If she didn’t die from alcohol presumably it was from a beating.
The coroner, Douglas Chambers said “The Home Office says that the coroner has a choice to sit or not sit with the jury in special circumstances. There are special circumstances in this hearing, therefore under the Home Office rules for coroner’s courts, I shall sit with the jury.”
What the special circumstances were he didn’t say but they were presumably that the police might have been accused of murder. The verdict of the judge and the jury was Death by Misadventure. What WAS the coroner doing by going with the jury?
As far as we know the pigs involved with the death of Aseta Simms, G.196.G, G227, G.81 and G.78, are still wandering round Stoke Newington. They’ve probably been promoted.
Why no Inquiry?
Mrs Simms family and friends and the Black Unity and Freedom Party have been trying to get a public inquiry into the affair for over a year without success. It seems that the verdict of Death by Misadventure was true in a way. The pigs probably didn’t intend to kill Mrs Simms. It seems like the usual form of police harassment of black people and any others they don’t like. Black people, young people, longhaired people, are regularly stopped by the pigs at night, questioned, abused, pushed around, and if there is any reaction dragged into a van to be charged with assaulting the police or some such crap. On the way the pigs pass the time bashing them around. With Mrs Simms they made a mistake. She died. Remember Oluwale in Leeds?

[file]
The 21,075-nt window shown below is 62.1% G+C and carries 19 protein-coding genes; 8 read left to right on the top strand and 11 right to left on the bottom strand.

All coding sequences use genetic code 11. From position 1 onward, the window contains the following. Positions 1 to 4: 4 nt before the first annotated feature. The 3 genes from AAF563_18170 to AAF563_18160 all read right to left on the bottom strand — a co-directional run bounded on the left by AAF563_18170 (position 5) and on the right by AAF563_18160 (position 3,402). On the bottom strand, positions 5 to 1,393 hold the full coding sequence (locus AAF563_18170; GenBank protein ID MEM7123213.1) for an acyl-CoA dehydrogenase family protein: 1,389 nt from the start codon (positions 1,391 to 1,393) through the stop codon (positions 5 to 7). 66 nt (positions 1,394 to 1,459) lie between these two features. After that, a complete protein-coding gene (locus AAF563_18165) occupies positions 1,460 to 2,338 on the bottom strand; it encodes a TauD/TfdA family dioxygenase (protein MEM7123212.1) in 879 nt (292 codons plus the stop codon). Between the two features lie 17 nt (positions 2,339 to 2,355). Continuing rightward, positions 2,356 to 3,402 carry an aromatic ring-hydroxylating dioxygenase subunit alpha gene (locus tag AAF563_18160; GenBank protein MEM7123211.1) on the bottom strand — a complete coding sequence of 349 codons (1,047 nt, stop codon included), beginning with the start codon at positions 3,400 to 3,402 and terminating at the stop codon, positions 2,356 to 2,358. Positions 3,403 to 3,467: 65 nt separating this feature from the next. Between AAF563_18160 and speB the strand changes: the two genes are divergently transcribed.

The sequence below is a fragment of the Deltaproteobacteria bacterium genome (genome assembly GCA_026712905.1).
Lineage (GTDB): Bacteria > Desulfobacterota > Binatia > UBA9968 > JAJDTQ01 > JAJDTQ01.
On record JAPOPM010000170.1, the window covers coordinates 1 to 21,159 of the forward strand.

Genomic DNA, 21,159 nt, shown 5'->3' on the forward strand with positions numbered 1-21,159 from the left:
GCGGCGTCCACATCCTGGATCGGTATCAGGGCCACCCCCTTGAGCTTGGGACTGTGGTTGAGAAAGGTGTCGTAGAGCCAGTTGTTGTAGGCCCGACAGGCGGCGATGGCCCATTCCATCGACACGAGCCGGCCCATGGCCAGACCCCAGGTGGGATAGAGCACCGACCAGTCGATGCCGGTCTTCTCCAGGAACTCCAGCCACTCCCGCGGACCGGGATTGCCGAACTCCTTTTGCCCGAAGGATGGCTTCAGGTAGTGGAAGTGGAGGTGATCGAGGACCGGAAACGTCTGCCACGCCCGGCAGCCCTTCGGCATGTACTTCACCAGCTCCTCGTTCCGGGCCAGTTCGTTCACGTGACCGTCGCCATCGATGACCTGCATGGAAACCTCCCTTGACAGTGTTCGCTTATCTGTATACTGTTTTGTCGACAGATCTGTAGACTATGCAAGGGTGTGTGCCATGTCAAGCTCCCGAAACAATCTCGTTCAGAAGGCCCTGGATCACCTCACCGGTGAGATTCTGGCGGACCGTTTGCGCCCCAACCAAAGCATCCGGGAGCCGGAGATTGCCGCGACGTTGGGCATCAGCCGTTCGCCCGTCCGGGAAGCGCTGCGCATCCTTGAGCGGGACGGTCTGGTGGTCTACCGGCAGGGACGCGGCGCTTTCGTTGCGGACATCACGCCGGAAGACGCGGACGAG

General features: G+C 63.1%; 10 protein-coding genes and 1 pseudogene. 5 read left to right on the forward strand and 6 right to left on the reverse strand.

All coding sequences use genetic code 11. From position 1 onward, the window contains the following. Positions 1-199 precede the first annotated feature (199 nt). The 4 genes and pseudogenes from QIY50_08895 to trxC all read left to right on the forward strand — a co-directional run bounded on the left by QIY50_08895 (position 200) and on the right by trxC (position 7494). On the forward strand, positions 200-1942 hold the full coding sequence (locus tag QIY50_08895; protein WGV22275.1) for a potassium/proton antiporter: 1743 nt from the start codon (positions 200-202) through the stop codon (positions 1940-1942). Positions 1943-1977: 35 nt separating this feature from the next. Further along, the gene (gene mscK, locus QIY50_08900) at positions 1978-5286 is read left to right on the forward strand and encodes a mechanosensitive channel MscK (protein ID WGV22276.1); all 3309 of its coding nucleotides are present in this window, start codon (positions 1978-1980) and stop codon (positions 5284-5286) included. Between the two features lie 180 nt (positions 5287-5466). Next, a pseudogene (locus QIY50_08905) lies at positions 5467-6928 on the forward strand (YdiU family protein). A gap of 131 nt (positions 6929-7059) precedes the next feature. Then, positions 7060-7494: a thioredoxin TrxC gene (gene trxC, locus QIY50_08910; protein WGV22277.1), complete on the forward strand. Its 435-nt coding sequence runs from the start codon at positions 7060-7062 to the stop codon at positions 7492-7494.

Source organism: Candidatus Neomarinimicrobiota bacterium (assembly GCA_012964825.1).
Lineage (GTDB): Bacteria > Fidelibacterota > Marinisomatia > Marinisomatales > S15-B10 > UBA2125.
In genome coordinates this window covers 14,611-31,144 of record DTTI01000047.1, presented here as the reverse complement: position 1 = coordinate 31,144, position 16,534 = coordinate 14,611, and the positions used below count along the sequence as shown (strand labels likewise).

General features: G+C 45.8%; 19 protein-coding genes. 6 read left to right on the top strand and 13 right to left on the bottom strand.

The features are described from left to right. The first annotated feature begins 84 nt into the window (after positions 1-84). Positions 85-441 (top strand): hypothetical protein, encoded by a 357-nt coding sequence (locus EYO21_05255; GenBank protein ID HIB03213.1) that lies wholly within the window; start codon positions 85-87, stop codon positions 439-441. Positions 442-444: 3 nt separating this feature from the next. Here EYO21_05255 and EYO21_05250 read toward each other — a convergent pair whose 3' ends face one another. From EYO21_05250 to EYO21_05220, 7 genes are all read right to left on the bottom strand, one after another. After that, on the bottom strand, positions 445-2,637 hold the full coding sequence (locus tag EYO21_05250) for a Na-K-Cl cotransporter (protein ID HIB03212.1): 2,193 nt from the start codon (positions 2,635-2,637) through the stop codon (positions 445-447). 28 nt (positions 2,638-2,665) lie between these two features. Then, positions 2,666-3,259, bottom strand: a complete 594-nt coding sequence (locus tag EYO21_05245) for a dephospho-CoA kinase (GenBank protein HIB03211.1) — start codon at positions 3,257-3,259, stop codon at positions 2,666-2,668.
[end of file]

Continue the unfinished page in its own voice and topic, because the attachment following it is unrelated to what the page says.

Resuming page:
[the Black Unity and Freedom Party published a pamphlet entitled “Who Killed Aseta Simms” – if anyone has access to a copy of it, please get in touch]
Also in this issue:
Dockers Still Picketing Hackney Depot – more on the picket of Midland Cold Storage co, Waterden Lane.
Islington Squatters, the story so far (cartoon)
Hackney Squatters Union Demands Free Housing For All – “…Houses are money. With house prices rising 40% a year, the bosses are investing their ill-gained loot in property. Whether there are tenants or not is not really important. Either way they make money.
We are occupying an increasingly large number of empty homes in Hackney and are rebuilding them in the way we want. Our only chance of winning is when there are so many of us that it is physically impossible to remove us. If you are sick of paying high rents for poky little rooms. If they won’t even give you a poky little room. THEN COME AND JOIN US.
We are going to stand by each other and help each other in more ways than one. We plan to have play groups for our kids, food co-ops, transport available to us all and to share skills like knowledge of electrics, plumbing etc.
We are not a social service and we don’t plan to solve Hackney Borough Council’s housing policy for them. We are taking back what is rightfully ours. We are a union and we will help each other…”
[includes five contact addresses at the end – four in E8 and one in N1]
Hackney Gay Liberation Front:
[click the image to enlarge]
Campaigning against the Rents Bill:
Mad McElligott Gives In – more on Hackney Claimants Union members occupying Lower Clapton dole office as part of a campaign to get an old man a payment for slippers and a dressing gown so he could go into hospital. Two female HCU members were charged with threatening behaviour (knocking on the dole office door after they were removed) and assault. They both defended themselves in court in front of Magistrate McElligott. Laughter in the gallery and blustering from the police lawyers. One case dismissed, one adjourned.
The Best Form of Defence is Attack – on representing yourself in court, what to do when arrested, etc.
And: poems, classified ads, letters, brief news item about social security snoopers spying on women to see if they have boyfriends (so that their dole can be cut off!)